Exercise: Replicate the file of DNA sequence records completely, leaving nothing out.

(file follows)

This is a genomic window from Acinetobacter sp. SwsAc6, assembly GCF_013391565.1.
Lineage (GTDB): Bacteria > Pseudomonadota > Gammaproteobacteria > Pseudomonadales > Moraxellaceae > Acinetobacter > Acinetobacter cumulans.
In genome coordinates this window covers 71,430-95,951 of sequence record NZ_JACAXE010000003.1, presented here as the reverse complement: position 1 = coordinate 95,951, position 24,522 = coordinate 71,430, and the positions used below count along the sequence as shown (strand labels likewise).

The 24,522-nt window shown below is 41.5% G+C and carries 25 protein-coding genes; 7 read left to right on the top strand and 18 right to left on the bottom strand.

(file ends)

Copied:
This is a genomic window from Acinetobacter sp. SwsAc6, assembly GCF_013391565.1.
Lineage (GTDB): Bacteria > Pseudomonadota > Gammaproteobacteria > Pseudomonadales > Moraxellaceae > Acinetobacter > Acinetobacter cumulans.
In genome coordinates this window covers 71,430-95,951 of sequence record NZ_JACAXE010000003.1, presented here as the reverse complement: position 1 = coordinate 95,951, position 24,522 = coordinate 71,430, and the positions used below count along the sequence as shown (strand labels likewise).

The 24,522-nt window shown below is 41.5% G+C and carries 25 protein-coding genes; 7 read left to right on the top strand and 18 right to left on the bottom strand.